newbie #include<...> question


Hello - I am new to C++ and going through an intro to C++ book. I am attempting to run the following:

#include <iostream.h>

int main() {
std::cout << "Please work, please";
return 0;

I have also tried the following:

#include <iostream.h>

int main() {
cout << "Please work, please";
return 0;

I can compile and run a program with NO include# with just an empty main() funtion, so I am assuming I don't know how to incorporate the standard libraries.

I just noticed that posting my question clipped off my #include. I am trying to use the iostream header file.

Hi - In my book it says to include iostream.h.

Sorry if I am missing something really obvious.

btw, the code works in project builder (C++ Tool) but i would like to stay in the terminal.
The following C++ code compiles and works without error for me:

#include &lt;iostream.h&gt;

int main( void )
cout << "Just a C++ test" << endl;

return 0;

(into a file test.cpp), then to compile,

$ c++ -o test test.cpp

and run,

$ ./test
Just a C++ test
On OSX using g++ (gcc) you have to put an endl; after every write in order to flush the buffers. Your iostream.h is fine. you just have to do an endl. You can copy and paste the code from you book into your program, just terminate all output, whether to a file or stdio, with endl; I did some fairly major programs for my data structures class in school using this technique and everything worked fine.

btw: stdio is for c and works with printf. iostream.h is c++ and works with cout.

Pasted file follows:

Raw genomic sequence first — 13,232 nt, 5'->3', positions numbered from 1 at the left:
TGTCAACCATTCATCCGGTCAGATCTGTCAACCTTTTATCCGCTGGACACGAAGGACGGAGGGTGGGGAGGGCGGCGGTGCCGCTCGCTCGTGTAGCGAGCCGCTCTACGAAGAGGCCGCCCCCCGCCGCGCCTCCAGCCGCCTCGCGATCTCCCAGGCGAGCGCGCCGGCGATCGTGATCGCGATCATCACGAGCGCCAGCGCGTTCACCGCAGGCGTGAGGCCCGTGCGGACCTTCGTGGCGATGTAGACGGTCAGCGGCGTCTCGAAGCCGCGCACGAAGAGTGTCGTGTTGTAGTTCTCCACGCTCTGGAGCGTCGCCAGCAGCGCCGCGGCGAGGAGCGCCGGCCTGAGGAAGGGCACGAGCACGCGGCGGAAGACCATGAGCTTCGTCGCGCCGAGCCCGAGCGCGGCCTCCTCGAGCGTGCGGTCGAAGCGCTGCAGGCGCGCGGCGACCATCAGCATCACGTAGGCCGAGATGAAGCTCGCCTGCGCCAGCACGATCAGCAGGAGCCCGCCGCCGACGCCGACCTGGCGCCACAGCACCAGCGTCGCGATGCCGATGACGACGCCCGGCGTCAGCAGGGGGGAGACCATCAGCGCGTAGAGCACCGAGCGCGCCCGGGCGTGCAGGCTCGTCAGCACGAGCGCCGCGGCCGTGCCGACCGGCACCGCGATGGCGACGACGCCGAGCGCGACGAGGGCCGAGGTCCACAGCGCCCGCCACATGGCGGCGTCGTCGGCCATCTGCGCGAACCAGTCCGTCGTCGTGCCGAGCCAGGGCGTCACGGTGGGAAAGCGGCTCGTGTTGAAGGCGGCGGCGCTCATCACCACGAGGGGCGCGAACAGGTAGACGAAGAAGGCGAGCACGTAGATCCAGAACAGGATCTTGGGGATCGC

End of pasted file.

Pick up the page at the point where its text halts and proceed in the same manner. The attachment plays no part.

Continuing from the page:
It doesn't surprise me about the silly ness in my stdio post... it should clearly point the finger at my BASIC, Perl, and Python skills....... or inexperience, if you want to be more specific.

Would anyone mind clue ing me in as to the differences between c++ and c?

Most threads avoid the topic completely.

Every one learns this somewhere along the line. There is no fundamental difference between c and c++. C++ is an enhancement to c. I'm not that knowledgeable about c so i apologize in advance for my errors.

You want to output something to the screen, so you write "cout<<"Hello World";". When you compile the code the compiler "parses" the line and knows that the first "word" is an instruction because that is the convention. The compiler then looks to it's internal library of instructions on how to do a cout. The definition of cout is in the iostream.h file. that is why you have to include it. If you do not #include iostream.h the compiler doesn't know what cout means. the definition of printf is in the stdio.h file. One reason that they redefined output in c++ is so that you can use the same "definition" and the same syntax no matter the output method. In other words to output to the screen "cout<<"Hello world"; to output to a file "AFile<<"Hello World"; They just gave outputting a common user (programmer) experience which simplifies it. That is all. Hope this helps and good luck.
this may look like a stupid question, but how do i compile and run the c++ source code through terminal?


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